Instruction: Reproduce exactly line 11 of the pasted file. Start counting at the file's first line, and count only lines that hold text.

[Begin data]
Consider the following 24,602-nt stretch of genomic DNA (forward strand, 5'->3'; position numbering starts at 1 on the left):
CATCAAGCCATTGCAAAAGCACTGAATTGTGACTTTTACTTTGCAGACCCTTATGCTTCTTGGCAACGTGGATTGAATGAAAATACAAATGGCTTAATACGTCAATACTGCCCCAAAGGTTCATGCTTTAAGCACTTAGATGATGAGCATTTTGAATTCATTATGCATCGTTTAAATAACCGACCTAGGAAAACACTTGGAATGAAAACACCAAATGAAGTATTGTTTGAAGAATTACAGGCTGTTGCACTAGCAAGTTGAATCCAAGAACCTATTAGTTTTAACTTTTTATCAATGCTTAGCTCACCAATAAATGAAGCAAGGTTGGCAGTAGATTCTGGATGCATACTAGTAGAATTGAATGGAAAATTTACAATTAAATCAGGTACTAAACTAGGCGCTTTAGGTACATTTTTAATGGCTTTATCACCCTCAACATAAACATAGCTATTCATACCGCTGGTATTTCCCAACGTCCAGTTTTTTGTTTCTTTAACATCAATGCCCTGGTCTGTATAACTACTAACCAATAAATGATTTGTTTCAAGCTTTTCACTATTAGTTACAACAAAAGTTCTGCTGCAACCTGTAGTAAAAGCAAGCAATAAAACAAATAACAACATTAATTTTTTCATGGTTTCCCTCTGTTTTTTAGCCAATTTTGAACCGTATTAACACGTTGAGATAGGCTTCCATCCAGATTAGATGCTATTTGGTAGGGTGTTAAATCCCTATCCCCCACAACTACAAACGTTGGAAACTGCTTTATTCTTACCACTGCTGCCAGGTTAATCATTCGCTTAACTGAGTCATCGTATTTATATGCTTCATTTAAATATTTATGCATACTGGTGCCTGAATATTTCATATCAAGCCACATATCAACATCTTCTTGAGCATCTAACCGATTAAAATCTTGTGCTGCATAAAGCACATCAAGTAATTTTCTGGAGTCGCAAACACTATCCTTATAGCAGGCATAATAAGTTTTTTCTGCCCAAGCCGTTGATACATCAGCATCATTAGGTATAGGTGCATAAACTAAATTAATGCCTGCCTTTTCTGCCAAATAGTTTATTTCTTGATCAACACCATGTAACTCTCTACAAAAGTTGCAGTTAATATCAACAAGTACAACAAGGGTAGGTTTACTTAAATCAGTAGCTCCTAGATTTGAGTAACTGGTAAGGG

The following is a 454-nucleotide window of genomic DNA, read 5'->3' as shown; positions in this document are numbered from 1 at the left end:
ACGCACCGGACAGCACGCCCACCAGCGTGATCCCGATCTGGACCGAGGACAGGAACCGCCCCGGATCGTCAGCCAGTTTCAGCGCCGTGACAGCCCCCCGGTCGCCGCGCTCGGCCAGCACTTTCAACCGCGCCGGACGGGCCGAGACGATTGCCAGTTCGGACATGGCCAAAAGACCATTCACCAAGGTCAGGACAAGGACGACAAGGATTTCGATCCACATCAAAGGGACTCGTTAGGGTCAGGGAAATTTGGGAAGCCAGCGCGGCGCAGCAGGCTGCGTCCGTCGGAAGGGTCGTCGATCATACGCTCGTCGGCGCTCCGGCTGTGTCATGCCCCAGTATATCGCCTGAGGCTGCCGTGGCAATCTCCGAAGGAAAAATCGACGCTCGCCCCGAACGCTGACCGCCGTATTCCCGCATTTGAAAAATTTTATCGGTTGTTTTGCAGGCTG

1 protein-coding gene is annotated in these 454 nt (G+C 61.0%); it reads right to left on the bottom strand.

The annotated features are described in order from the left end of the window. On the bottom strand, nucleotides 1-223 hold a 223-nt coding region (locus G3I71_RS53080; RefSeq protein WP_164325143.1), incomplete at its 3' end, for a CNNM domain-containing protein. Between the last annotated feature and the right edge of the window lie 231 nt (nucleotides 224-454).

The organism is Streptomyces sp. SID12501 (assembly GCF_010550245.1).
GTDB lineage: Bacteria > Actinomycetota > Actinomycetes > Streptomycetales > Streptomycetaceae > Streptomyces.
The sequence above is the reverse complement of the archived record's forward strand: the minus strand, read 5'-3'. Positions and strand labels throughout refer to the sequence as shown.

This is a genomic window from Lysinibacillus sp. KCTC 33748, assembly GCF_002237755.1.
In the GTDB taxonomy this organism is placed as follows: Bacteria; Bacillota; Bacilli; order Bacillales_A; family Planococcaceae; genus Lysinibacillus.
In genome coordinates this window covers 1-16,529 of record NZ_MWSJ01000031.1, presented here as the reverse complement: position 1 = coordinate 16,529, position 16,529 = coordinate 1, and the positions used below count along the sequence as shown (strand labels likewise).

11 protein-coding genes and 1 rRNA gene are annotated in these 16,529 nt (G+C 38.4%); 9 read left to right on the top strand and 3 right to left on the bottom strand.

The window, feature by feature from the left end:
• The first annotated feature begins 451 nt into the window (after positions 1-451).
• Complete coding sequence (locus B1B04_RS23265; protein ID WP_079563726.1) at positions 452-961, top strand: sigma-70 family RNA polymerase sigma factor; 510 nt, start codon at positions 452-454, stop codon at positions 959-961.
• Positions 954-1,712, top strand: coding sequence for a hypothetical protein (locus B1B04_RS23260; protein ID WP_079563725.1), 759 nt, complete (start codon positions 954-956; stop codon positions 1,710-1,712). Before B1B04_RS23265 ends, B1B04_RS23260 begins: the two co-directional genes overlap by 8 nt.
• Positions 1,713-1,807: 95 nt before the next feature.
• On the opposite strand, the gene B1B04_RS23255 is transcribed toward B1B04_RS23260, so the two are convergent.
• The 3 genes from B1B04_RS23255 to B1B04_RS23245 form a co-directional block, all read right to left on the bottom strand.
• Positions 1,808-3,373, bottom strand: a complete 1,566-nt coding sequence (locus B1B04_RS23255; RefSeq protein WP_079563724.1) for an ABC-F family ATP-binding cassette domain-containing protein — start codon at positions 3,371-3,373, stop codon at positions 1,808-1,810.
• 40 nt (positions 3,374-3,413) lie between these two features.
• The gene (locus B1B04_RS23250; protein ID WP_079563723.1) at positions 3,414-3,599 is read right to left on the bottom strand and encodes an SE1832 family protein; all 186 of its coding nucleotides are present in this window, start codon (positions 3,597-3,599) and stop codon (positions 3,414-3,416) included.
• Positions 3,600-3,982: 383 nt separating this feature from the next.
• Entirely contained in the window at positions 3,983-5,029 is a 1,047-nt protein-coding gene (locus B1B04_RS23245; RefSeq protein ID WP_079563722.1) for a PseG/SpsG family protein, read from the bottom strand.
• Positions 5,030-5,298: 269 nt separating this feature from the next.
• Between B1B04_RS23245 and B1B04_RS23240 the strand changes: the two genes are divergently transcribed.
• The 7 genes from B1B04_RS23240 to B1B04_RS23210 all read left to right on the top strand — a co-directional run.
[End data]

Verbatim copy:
In the GTDB taxonomy this organism is placed as follows: Bacteria; Bacillota; Bacilli; order Bacillales_A; family Planococcaceae; genus Lysinibacillus.